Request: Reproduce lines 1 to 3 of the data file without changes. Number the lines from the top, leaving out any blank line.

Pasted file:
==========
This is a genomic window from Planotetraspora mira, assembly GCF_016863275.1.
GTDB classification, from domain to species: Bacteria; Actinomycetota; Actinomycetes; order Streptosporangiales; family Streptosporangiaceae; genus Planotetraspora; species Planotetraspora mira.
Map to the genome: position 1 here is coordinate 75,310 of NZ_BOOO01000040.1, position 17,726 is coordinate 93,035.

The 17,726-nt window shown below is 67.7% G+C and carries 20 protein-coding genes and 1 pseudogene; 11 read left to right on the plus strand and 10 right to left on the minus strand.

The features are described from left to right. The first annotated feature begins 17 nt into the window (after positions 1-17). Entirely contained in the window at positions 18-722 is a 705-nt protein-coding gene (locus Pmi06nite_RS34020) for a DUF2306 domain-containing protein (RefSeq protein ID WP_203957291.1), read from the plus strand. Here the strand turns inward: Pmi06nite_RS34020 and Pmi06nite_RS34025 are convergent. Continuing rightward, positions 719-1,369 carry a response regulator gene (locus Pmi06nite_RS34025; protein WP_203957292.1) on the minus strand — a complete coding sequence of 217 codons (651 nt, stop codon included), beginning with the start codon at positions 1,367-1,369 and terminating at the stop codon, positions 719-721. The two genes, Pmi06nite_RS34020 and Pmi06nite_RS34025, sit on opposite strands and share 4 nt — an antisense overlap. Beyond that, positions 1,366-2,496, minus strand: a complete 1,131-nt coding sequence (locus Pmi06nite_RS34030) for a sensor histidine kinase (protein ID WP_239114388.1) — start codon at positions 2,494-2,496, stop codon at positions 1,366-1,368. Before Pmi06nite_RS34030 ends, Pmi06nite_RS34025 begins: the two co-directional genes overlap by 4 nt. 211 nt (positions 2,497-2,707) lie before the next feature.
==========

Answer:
This is a genomic window from Planotetraspora mira, assembly GCF_016863275.1.
GTDB classification, from domain to species: Bacteria; Actinomycetota; Actinomycetes; order Streptosporangiales; family Streptosporangiaceae; genus Planotetraspora; species Planotetraspora mira.
Map to the genome: position 1 here is coordinate 75,310 of NZ_BOOO01000040.1, position 17,726 is coordinate 93,035.